Last year “Hansel and Gretel: Witch Hunters” surprised everyone by being a dumbed down action/horror film that did really well in January. With a similar premise and release window, I’m sure “I, Frankenstein” was looking to achieve a comparable success. Unfortunately, the film was a flop this weekend. Should Frankenstein’s monster have been left dead or is there life in this film after all?
“I, Frankenstein” was directed by Stuart Beattie based on a script he wrote with Kevin Grevioux. Grevioux, if you don’t know, also worked on all the “Underworld” films. That’s a very important detail to remember because this movie feels very similar in tone and scope.
The film picks up where the original Mary Shelley tale ended. We see Victor Frankenstein pursuing his monstrous creation to the ends of the earth to destroy it. Victor dies in this pursuit, but instead of wanting to die with him, the monster (Aaron Eckhart) decides to take Victor back to his ancestral home to bury him. We’re given this setup in a very brief opening intro narrated by Aaron Eckhart who is doing his very best Batman impersonation. And I mean that with some sincerity, because I actually liked his gravelly Batman-esque voice.
While he is burying Victor’s body, the monster is attacked by demons looking to learn the secret to his immortality. It just so happens that a group of angels, disguised as gargoyles, are nearby and come to the monster’s rescue. The gargoyles then take him to their “queen” Leonore played by Miranda Otto
From here we’re given a bit more exposition where we learn that angels and demons are waging a war where humanity’s fate is in the balance. It’s as barebones as you can imagine. Thankfully, Leonore gives the monster the name of Adam. It’s a great relief for me, because now I don’t have to keep calling him “the monster”.
Adam wants nothing to do with the war, despite being a target of the demons, and leaves. Hundreds of years pass and Adam decides to finally come back to kill Naberious (Bill Nighy), the demon in charge of things on Earth.
All of this information is dumped on us in the first twenty minutes and the film never really gets more complex or involved beyond that. It’s a straightforward plot that seems to follow a checklist designed for brooding hero stories. Fate of humanity in the balance? Check. Protagonist who doesn’t want to be a hero? Check. Two opposing sides trying to win over the protagonist? Check. Normal person caught in the middle? Check.
I’d be willing to forgive the blandness of the script if it had witty or smart dialog to punch things up, but unfortunately, it is lacking in that area as well. Adam actually has the nerve to say “It ends tonight.” And he doesn’t even say it to the main villain! It can’t possibly “end tonight”, Adam, if you’re not killing the primary antagonist.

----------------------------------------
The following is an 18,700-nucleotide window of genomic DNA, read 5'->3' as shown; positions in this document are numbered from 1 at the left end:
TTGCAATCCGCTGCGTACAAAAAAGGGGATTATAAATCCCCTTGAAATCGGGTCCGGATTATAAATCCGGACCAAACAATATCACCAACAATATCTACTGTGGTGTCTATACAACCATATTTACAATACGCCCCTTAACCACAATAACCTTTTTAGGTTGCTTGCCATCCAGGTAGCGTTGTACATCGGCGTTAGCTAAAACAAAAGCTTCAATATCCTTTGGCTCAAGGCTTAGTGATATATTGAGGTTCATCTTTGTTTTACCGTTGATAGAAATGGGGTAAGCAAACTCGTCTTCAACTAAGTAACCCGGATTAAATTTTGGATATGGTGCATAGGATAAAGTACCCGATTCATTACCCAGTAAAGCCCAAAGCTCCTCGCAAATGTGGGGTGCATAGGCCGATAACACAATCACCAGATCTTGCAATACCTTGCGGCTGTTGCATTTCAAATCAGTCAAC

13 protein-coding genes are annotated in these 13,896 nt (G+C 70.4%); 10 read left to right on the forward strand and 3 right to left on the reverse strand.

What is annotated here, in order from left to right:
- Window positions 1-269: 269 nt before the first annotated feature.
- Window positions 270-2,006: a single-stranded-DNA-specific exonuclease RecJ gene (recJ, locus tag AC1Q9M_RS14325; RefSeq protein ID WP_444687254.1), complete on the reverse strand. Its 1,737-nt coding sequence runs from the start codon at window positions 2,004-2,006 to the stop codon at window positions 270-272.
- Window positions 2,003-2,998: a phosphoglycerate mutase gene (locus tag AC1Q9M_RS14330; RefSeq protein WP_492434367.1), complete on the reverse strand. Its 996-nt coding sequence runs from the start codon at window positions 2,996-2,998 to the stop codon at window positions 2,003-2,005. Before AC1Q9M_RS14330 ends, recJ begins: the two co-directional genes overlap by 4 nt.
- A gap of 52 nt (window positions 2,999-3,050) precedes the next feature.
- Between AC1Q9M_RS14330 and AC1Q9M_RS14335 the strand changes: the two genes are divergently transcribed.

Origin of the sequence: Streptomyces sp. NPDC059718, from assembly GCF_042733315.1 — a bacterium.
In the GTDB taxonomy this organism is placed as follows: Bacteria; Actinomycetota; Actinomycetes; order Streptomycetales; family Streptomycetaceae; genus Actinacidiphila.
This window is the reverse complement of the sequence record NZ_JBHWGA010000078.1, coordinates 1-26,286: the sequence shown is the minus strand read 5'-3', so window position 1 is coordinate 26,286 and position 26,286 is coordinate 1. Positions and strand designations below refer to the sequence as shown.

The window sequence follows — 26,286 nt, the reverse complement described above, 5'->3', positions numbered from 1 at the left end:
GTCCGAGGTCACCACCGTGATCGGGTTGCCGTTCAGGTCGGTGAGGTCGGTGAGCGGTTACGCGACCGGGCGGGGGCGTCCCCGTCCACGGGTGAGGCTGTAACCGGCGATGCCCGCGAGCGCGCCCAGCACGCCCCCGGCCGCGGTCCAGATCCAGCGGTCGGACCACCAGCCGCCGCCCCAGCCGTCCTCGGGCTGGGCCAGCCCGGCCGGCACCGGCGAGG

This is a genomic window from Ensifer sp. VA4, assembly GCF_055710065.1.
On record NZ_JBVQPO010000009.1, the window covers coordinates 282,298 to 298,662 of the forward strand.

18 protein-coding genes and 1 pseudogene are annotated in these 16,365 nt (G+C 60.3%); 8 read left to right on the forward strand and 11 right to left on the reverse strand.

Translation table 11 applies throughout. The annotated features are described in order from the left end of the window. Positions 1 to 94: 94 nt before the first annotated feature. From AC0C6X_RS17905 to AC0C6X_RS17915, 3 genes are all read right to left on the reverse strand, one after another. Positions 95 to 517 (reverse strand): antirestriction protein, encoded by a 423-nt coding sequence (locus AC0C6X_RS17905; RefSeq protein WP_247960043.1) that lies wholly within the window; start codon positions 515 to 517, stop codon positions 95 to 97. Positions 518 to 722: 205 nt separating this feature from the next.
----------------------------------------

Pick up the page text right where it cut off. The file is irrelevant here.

In movies where you have supernatural forces at work, the audience is usually given an avatar to help put things in perspective. In this movie we get Dr. Terra played by Yvonne Strahovski. She’s a scientist interested in learning how to reanimate corpses, but she doesn’t believe in fairytales like Frankenstein or demons and angels. So when she learns that all of those are real, you expect her to have an epic meltdown. Instead she shrugs it off and never questions anything, just like a good scientist would do.
And that is “I, Frankenstein” in a nut shell. It is a generic plot, wrapped in horrible dialog, and tied up in a pretty bow made of action sequences. Which, I will admit, it does have a decent bow. The action isn’t very memorable, but it does have enough dazzle and glitter to look appealing. Especially when the demons explode in giant fireballs or when the angels ascend to Heaven in glorious shafts of light.
And when things aren’t exploding in a captivating fashion, the film relies on its actors to keep things interesting. But, unlike Victor Frankenstein, even these actors aren’t capable of breathing life into a dead script. Bill Nighy stands out in the film simply because he’s Bill Nighy. The man brings a natural and devious charm to his performance that expands a two dimensional villain into one that exists in two and half.
I wish that I could say “I, Frankenstein” was everything I expected it to be. I thought it would be a loud and garish film that would be just dumb enough to be charming. Sadly, it’s devoid of any personality and exists as a product made by a Hollywood machine trying to make another one of “those movies.” It exists simply because someone willed it to life and, in that sense, perhaps this movie had more in common with the Mary Shelley tale than I had originally thought.
“I, Frankenstein” is currently in theaters.